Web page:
This week, we feature two menus from the Joy Luck Restaurant which was formerly located at 57 Mott Street. This is a wonderful supplement to our existing Joy Luck Restaurant Sign which is currently undergoing restoration thanks to the Leung family who originally owned this restaurant. These particular menu items were donated by Pearl Leung, and they provide us with a glimpse of some of the cultural customs that were carried over by Chinese immigrants.

Table Menu

The table menu is bound in a beautiful green vinyl cover featuring the name of the restaurant in both English and Chinese as well as the address in gold-bordered green letters. The contents of the menu feature two full pages of Cantonese-style dishes, with both Chinese and English dish names. Interestingly the translations into English leave hints of the Taishan dialect intact. For example, Beef and Bok Choy is translated in this menu as Beef “Boktoy”, which is a distinct way of saying “Bok Choy” in the Taishan dialect.

First page of table menu, "You are Cordially Welcome". Courtesy of Pearl Leung, Museum of Chinese in America (MOCA) Collection.
All the restaurant dishes fit nicely into two pages. Featuring 55 cent sodas. Courtesy of Pearl Leung, Museum of Chinese in America (MOCA) Collection.

Wall Menu

The wall menu also shares some unique features that are seen in Cantonese restaurants and marketplaces. As one can see, the prices on some items are written in a way that is different from the standard numerals that we would associate with modern Chinese. This style is known as the Suzhou numerals system or “Hua Ma” (花碼) and this style of pricing was commonplace as a shorthand system of writing for accounting/bookkeeping and in marketplaces and restaurants. It has been gradually phased out in favor of standard Chinese numerals or even just Arabic numerals but there are still some places that continue this practice, especially in Hong Kong.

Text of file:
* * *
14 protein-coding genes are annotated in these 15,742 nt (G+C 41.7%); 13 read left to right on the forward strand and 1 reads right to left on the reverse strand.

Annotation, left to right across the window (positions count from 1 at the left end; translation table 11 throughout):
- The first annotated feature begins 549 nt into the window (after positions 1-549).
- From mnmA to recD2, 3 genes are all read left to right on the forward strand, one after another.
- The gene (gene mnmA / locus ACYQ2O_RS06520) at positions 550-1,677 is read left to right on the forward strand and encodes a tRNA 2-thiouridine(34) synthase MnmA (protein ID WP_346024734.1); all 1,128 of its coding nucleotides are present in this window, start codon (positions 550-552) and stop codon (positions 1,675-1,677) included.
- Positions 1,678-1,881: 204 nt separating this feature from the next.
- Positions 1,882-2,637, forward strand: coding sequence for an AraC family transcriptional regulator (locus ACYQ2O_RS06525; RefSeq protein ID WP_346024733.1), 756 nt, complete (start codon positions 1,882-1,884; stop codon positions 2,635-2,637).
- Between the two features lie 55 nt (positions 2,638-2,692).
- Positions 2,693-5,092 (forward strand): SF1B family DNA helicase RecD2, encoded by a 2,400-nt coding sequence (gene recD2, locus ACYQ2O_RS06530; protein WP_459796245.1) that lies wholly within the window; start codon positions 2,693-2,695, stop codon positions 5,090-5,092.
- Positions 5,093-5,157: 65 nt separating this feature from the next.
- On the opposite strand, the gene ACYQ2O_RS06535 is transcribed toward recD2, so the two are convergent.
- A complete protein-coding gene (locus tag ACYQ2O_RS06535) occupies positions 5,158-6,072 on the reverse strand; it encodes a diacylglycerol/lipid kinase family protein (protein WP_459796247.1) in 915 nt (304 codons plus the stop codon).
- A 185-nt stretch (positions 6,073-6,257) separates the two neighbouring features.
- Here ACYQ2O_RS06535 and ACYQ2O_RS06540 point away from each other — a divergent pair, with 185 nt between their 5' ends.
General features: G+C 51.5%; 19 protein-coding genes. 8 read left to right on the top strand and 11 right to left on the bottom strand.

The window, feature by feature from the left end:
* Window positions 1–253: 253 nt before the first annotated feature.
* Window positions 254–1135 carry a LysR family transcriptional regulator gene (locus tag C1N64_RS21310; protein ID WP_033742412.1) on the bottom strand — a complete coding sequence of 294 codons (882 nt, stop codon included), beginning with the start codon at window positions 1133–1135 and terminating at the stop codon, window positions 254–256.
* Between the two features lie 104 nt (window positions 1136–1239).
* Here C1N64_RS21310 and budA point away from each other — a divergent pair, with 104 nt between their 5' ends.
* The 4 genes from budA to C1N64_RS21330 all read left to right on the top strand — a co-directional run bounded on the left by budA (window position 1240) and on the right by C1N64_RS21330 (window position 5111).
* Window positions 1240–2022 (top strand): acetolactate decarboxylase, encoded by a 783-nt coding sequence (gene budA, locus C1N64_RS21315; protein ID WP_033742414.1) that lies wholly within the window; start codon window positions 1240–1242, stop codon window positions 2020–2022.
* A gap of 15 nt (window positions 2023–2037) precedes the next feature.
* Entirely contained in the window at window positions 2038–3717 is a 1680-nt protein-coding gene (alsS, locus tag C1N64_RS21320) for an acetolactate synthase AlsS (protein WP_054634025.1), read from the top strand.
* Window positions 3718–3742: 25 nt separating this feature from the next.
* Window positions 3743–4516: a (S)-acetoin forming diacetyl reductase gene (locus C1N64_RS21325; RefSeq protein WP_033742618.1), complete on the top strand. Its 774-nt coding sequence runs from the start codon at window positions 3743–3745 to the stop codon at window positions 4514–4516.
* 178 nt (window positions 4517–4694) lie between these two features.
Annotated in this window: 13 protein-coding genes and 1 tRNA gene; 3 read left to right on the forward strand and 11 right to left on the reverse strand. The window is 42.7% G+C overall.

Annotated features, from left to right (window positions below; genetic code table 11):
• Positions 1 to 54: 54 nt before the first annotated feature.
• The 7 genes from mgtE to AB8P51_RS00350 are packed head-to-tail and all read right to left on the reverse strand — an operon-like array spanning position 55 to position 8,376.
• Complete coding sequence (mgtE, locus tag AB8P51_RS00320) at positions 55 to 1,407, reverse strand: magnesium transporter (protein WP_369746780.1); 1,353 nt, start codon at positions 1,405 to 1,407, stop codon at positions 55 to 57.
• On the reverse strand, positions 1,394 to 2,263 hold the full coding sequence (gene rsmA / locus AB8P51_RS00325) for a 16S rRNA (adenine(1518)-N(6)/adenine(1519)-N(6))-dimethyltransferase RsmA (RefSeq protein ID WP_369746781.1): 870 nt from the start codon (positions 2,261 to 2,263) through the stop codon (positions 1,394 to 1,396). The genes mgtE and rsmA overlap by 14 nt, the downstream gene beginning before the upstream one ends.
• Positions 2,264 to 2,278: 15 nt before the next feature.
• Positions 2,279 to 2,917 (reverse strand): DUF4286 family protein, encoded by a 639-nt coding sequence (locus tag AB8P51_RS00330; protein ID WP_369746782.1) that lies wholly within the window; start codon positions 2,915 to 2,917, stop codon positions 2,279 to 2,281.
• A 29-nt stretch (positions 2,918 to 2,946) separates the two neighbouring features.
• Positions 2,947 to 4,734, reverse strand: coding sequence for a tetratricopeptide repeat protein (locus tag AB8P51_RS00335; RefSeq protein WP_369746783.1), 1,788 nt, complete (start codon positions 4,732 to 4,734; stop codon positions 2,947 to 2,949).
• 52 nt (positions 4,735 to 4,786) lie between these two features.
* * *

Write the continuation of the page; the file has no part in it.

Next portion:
The menu has pricing for many of the items in this Suzhou style with 〤and〥 being prominent all over the list. A menu item combining these characters can be implied to cost a certain dollar amount followed by cents. So an item written 〤〥 would mean that the dish is $4.50 in this context, although the more formal way would be to include underneath in writing the order of magnitude to determine where the decimal goes. Using the same above example, the formal way of writing $4.50 would be 〤〥〇 followed by 十元 to note that the decimal place is in the tens, thus making it 〤.〥〇 or 4.50.

Wall menu of Joy Luck Restaurant with noticeable modifications to the original prices. Prices are also written with a mix of Suzhou numerals and standard Chinese numerals. Courtesy of Pearl Leung, Museum of Chinese in America (MOCA) Collection.